Free. Large paved parking lot near Visitor Center.

Special Features:

The non-profit organization Friends of Patuxent works to support the Refuge and Visitor Center. ◾ The refuge offers a wide range of public programs at both North and South Tracts. Patuxent public programs are small-group interpretive activities conducted by staff and volunteers. The programs are designed for individuals and/or families. Some programs are “all ages”. Some are intended for specific age ranges including groups as young as 18 months. Typically, registration is required. Programs are free. Check monthly schedules. ◾ The entire Patuxent Research Refuge has been designated as an Important Bird Area by the National Audubon Society. ◾ The local chapter of the Maryland Ornithological Society is the Patuxent Bird Club, which offers field trips and meetings with informative programs, all free and open to the public.


From Washington, D.C.: Take Baltimore/Washington Parkway (MD Route 295) North, Exit 22 for Powder Mill Road. Turn right (east) onto Powder Mill Road and go 2.0 miles. Turn right into Visitor Center entrance (Scarlet Tanager Loop). Go 1.4 miles to Visitor Center Parking area. ◾ From Baltimore, MD: Take Baltimore/Washington Parkway (MD Route 295) south to Powder Mill Road Exit. Turn left onto Powder Mill Road (East). Go 2.0 miles and turn right into Visitor Center entrance (Scarlet Tanager Loop). Go 1.4 miles to Visitor Center Parking area. ◾ From Annapolis, MD: Take US Route 50 West to Exit 11 for MD Route 197/Collington Road and Bowie. Follow Route 197 North for about 7 miles, past Bowie State University. Turn left at Powder Mill Road. Follow Powder Mill Road for about 1/2 mile; then turn left into Visitor Center entrance (Scarlet Tanager Loop). Go 1.4 miles to Visitor Center Parking area.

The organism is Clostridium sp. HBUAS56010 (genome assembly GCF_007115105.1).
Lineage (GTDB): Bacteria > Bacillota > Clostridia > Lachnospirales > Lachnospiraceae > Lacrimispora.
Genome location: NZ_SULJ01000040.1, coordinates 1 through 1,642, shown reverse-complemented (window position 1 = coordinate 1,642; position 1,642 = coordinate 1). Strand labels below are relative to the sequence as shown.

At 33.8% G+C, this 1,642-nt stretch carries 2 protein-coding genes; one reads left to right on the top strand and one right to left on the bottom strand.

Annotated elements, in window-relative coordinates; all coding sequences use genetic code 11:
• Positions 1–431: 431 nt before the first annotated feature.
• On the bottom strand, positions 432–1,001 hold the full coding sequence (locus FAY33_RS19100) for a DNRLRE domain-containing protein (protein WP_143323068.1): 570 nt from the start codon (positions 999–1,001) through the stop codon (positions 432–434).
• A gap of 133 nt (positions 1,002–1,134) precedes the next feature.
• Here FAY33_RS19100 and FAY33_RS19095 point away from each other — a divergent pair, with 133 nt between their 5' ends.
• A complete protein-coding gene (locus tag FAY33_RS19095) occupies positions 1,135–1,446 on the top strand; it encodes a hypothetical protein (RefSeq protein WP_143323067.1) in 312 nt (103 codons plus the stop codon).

Nearby Sites:

Fran Uhler Natural Area; Greenbelt National Park; Lake Artemesia Natural Area; Greenbelt Lake Municipal Park; Patuxent Research Refuge – North Tract; Oxbow Lake Natural Area; Piney Orchard Nature Preserve (the latter three are in Anne Arundel County).


Bottomland DeciduousConifersHedgerowsUpland Deciduous Old Fields, Shrubby Meadows Forested SwampFreshwater Marsh or FloodplainFreshwater Pond, Lake, or ReservoirRivers & Streams


BeginnersBicycle Trails (Bikes may be prohibited on some trails)Bird Feeding StationBoardwalkFishingFree - No Entry FeeGift Shop or BookstoreHiking/Walking TrailsLake, Pond, Bay, River, OceanNative Plant Garden or Meadow/Pollinator PlantsNature CenterObservation Platform or TowerParkingPets AllowedRestroomsVisitor Center, Interpretive Displays, ExhibitsWheelchair Accessible FeaturesYoung People / Families


Audubon Important Bird AreasNational Wildlife RefugesNature CentersPonds, Lakes, and Reservoirs